Startup veteran Nicholas Mohnacky reflects on building West Palm Beach’s tech ecosystem

Mohnacky’s startup bundleIQ uses AI to help researchers better leverage their data

When Nicholas Mohnacky first started working in West Palm Beach’s tech hub, the innovation ecosystem looked quite different from today. “I cut my teeth working at the Palm Beach Post in digital advertising sales from 2006 to 2010,” Mohnacky told Refresh Miami. He would then spin this work into a digital agency focused on delivering web 2.0 content on mobile platforms.

“I’m sort of the token startup guy in West Palm Beach,” said Mohnacky. “I’ve been an entrepreneur working fully remotely since I was 25.” That includes a five-month stint living in his van and traveling around trying to catch some waves. (These days, you can find Mohnacky at his favorite surf spots on Palm Beach island.)

Don’t let his affable charm fool you: behind Mohnacky’s laid-back personality is a serious technologist who has spent a decade and a half working to develop his local tech ecosystem.

After eight years at the digital agency, and a brief interlude in California, Mohnacky started building bundleIQ. Users take notes and upload written content like PDFs onto their bundleIQ account, creating ‘bundles’ of information. The app then uses artificial intelligence algorithms to analyze the content and enable users to make so-called ‘semantic’ searches.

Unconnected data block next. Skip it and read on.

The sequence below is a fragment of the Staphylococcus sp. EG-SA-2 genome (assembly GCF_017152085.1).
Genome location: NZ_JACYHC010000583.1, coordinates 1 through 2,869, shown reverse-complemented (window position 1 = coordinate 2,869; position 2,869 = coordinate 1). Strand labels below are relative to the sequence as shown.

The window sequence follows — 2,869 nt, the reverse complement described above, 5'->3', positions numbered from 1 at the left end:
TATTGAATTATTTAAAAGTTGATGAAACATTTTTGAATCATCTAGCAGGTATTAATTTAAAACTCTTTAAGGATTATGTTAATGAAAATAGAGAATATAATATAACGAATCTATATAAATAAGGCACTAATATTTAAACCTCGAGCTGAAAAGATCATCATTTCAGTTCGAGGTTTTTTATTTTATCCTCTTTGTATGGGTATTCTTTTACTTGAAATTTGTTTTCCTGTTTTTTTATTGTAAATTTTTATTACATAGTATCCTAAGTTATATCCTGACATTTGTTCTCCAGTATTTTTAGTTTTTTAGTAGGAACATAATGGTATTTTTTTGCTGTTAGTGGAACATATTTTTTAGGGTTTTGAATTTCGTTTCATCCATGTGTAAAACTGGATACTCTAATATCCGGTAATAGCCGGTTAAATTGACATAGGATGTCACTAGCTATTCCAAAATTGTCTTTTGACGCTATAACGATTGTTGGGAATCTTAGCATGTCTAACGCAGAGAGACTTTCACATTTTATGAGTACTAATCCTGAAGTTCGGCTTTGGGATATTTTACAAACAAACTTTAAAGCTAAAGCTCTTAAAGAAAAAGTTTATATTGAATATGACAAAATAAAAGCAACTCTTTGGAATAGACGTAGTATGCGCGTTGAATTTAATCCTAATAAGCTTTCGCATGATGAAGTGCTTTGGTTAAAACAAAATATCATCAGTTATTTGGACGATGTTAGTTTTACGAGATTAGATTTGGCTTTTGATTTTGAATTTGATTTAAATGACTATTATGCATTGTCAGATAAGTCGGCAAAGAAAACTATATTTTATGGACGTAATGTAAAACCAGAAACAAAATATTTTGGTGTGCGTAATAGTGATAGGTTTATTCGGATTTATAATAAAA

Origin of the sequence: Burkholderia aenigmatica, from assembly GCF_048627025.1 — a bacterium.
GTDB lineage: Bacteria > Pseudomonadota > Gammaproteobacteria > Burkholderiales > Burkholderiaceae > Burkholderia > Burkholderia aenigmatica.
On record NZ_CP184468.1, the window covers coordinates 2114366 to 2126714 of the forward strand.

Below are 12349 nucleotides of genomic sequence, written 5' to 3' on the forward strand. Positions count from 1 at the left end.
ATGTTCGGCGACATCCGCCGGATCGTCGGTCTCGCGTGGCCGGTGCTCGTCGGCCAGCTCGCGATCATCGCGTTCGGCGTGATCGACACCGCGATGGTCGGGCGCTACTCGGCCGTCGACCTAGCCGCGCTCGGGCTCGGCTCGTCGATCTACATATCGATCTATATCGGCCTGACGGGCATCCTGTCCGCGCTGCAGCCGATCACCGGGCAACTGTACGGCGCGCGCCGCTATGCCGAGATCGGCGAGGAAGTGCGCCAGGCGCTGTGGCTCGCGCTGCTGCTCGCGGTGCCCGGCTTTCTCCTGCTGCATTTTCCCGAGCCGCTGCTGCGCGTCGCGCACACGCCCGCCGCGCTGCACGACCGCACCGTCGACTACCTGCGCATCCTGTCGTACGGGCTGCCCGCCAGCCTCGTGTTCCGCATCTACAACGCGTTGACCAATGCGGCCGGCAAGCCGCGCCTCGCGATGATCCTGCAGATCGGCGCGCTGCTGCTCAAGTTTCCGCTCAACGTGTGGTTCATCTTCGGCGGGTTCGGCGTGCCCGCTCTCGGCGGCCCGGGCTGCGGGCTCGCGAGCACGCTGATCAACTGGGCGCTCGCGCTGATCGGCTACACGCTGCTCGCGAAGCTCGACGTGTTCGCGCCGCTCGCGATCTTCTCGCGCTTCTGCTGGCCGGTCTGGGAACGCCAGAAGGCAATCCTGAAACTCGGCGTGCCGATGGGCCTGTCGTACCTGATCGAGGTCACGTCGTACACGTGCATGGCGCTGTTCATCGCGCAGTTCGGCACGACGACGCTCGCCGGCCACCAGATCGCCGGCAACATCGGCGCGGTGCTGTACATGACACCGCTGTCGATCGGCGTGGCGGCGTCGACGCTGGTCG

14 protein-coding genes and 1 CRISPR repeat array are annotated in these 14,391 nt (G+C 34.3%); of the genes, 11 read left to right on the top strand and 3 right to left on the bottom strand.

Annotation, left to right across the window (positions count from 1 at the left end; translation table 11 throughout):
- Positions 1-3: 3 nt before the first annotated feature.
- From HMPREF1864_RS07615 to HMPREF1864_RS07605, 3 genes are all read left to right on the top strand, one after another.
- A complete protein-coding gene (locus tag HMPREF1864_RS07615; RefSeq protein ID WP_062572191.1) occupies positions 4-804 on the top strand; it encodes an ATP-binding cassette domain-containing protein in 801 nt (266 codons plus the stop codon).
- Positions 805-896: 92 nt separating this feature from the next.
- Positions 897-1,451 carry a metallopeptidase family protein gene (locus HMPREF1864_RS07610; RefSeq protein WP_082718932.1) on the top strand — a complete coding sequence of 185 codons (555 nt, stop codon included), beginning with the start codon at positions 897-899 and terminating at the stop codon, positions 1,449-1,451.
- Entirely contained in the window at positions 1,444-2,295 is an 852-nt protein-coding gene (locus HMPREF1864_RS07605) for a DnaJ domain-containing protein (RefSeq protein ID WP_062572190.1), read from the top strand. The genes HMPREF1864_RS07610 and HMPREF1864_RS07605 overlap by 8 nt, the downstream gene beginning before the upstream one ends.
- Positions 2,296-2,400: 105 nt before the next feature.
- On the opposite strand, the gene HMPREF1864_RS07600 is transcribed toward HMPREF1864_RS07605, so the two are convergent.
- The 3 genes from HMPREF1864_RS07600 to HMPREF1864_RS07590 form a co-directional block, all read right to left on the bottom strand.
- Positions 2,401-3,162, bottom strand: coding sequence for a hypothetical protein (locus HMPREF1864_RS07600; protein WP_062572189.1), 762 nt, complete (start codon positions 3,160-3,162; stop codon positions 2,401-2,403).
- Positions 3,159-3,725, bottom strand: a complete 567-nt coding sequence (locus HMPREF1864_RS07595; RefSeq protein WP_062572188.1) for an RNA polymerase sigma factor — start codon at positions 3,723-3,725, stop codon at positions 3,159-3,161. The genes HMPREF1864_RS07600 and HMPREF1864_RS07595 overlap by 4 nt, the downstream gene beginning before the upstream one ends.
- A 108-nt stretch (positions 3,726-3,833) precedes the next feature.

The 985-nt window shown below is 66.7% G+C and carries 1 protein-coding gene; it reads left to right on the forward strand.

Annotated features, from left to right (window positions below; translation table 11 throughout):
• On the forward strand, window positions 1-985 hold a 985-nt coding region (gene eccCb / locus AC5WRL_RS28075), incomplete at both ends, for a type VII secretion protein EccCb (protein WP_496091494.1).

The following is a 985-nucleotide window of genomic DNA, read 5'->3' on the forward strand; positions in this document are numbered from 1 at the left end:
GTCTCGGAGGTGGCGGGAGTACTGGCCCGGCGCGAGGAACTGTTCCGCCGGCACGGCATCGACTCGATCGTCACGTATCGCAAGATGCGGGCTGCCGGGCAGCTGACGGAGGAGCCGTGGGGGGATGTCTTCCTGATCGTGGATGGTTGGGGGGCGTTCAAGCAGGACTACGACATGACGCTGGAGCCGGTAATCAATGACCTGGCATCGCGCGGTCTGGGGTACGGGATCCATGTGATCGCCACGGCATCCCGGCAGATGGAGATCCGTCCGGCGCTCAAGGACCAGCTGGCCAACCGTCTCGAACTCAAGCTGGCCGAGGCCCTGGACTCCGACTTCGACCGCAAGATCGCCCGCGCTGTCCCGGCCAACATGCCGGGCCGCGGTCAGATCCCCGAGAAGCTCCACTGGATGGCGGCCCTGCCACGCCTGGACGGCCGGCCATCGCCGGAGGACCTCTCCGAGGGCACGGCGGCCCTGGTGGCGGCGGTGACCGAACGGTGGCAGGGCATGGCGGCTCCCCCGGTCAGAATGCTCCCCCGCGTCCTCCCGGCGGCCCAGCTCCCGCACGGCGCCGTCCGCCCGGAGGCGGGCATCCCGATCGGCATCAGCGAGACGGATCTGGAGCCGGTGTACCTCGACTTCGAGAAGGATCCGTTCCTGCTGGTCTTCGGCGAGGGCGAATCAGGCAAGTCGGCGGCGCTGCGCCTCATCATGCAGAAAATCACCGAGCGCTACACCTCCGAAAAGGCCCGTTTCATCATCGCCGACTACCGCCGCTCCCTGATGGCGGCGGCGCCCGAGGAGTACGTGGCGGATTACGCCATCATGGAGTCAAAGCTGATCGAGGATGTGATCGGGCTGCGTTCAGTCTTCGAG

“Semantic searches unlock the understanding and meaning of intent,” Mohnacky explained. “It’s about making connections that go beyond a specific keyword and focusing on the essence of the information you’re trying to retrieve.”

bundleIQ’s semantic search feature shines when a user – or a team – is looking for information buried in mass quantities of digital files. For example, if you have a series of economic reports on the South Florida startup ecosystem, bundleIQ will return results for “how many startups are in West Palm Beach.” That’s different from currently available solutions, which would simply point you in the direction of where to find this information.

The technology powering this AI assistant also has wider uses. For instance, bundleIQ powers, a portal that analyzes thousands of climate reports and enables users to quickly glean scientifically-accurate information about questions like “What is the impact of rising sea levels on New York City?”

Mohnacky started developing bundleIQ three and a half years ago and implemented the AI features a year and a half ago. The startup currently has six employees and a series of high-profile clients, including academics at Skidmore College and Google researchers investigating collective intelligence. There are also a handful of fintech companies currently evaluating the platform to help them quickly find data from S-1 filings companies submit to the SEC when they go public.

On top of his work at bundleIQ, Mohnacky is Chairman of West Palm Beach innovation hub and coworking space 1909. “We survived the pandemic and came out the other side thriving,” said Mohnacky.

He reports that 1909 has been steadily increasing its membership and still has room to grow. “Now we’re looking to buy a building so that we can have a permanent home,” Mohnacky said. Next year, 1909 hopes to raise $5-10 million through a capital campaign.

When the surf’s up in Palm Beach, Nicholas Mohnacky might be riding the waves.


Riley Kaminer